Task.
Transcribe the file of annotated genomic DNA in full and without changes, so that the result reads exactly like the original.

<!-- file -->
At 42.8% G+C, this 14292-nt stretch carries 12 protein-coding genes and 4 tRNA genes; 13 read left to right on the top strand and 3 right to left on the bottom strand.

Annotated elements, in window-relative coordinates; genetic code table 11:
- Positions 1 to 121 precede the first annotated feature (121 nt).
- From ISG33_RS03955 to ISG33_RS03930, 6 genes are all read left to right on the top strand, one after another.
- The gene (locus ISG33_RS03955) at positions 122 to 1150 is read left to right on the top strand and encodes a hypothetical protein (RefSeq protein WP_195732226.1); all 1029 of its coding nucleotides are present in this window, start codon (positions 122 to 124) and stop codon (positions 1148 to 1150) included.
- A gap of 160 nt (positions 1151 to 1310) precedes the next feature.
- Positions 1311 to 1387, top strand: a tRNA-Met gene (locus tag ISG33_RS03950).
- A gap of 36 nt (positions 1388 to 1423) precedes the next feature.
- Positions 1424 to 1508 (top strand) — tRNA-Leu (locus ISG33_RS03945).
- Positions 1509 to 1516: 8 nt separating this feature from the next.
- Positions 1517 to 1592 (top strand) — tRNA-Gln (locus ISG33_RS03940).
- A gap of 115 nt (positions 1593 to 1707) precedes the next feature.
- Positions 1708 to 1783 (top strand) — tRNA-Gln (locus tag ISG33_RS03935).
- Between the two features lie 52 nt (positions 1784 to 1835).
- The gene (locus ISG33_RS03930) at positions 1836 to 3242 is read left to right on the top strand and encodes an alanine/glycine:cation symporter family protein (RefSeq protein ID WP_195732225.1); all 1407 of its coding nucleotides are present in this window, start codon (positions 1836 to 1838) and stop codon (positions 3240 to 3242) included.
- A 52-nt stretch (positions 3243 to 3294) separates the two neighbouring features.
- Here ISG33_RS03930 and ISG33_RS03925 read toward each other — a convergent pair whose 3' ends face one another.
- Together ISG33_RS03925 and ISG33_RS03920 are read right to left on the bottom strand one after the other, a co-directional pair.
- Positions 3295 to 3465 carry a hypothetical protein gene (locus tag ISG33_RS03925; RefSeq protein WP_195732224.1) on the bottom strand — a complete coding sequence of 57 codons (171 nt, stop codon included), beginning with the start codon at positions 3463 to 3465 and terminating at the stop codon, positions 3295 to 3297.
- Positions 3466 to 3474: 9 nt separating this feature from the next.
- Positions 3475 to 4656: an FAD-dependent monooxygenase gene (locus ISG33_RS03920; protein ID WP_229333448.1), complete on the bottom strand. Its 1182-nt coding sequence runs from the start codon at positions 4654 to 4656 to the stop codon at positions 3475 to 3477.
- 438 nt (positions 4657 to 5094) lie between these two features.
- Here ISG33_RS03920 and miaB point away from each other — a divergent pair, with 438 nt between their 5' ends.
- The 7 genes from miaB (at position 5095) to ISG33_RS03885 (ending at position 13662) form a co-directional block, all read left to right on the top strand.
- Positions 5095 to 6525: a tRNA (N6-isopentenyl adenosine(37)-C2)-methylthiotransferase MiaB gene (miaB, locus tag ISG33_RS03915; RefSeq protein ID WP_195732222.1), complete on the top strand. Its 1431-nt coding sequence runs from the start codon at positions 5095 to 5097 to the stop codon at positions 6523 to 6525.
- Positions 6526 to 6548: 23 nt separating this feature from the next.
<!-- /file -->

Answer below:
At 42.8% G+C, this 14292-nt stretch carries 12 protein-coding genes and 4 tRNA genes; 13 read left to right on the top strand and 3 right to left on the bottom strand.

Annotated elements, in window-relative coordinates; genetic code table 11:
- Positions 1 to 121 precede the first annotated feature (121 nt).
- From ISG33_RS03955 to ISG33_RS03930, 6 genes are all read left to right on the top strand, one after another.
- The gene (locus ISG33_RS03955) at positions 122 to 1150 is read left to right on the top strand and encodes a hypothetical protein (RefSeq protein WP_195732226.1); all 1029 of its coding nucleotides are present in this window, start codon (positions 122 to 124) and stop codon (positions 1148 to 1150) included.
- A gap of 160 nt (positions 1151 to 1310) precedes the next feature.
- Positions 1311 to 1387, top strand: a tRNA-Met gene (locus tag ISG33_RS03950).
- A gap of 36 nt (positions 1388 to 1423) precedes the next feature.
- Positions 1424 to 1508 (top strand) — tRNA-Leu (locus ISG33_RS03945).
- Positions 1509 to 1516: 8 nt separating this feature from the next.
- Positions 1517 to 1592 (top strand) — tRNA-Gln (locus ISG33_RS03940).
- A gap of 115 nt (positions 1593 to 1707) precedes the next feature.
- Positions 1708 to 1783 (top strand) — tRNA-Gln (locus tag ISG33_RS03935).
- Between the two features lie 52 nt (positions 1784 to 1835).
- The gene (locus ISG33_RS03930) at positions 1836 to 3242 is read left to right on the top strand and encodes an alanine/glycine:cation symporter family protein (RefSeq protein ID WP_195732225.1); all 1407 of its coding nucleotides are present in this window, start codon (positions 1836 to 1838) and stop codon (positions 3240 to 3242) included.
- A 52-nt stretch (positions 3243 to 3294) separates the two neighbouring features.
- Here ISG33_RS03930 and ISG33_RS03925 read toward each other — a convergent pair whose 3' ends face one another.
- Together ISG33_RS03925 and ISG33_RS03920 are read right to left on the bottom strand one after the other, a co-directional pair.
- Positions 3295 to 3465 carry a hypothetical protein gene (locus tag ISG33_RS03925; RefSeq protein WP_195732224.1) on the bottom strand — a complete coding sequence of 57 codons (171 nt, stop codon included), beginning with the start codon at positions 3463 to 3465 and terminating at the stop codon, positions 3295 to 3297.
- Positions 3466 to 3474: 9 nt separating this feature from the next.
- Positions 3475 to 4656: an FAD-dependent monooxygenase gene (locus ISG33_RS03920; protein ID WP_229333448.1), complete on the bottom strand. Its 1182-nt coding sequence runs from the start codon at positions 4654 to 4656 to the stop codon at positions 3475 to 3477.
- 438 nt (positions 4657 to 5094) lie between these two features.
- Here ISG33_RS03920 and miaB point away from each other — a divergent pair, with 438 nt between their 5' ends.
- The 7 genes from miaB (at position 5095) to ISG33_RS03885 (ending at position 13662) form a co-directional block, all read left to right on the top strand.
- Positions 5095 to 6525: a tRNA (N6-isopentenyl adenosine(37)-C2)-methylthiotransferase MiaB gene (miaB, locus tag ISG33_RS03915; RefSeq protein ID WP_195732222.1), complete on the top strand. Its 1431-nt coding sequence runs from the start codon at positions 5095 to 5097 to the stop codon at positions 6523 to 6525.
- Positions 6526 to 6548: 23 nt separating this feature from the next.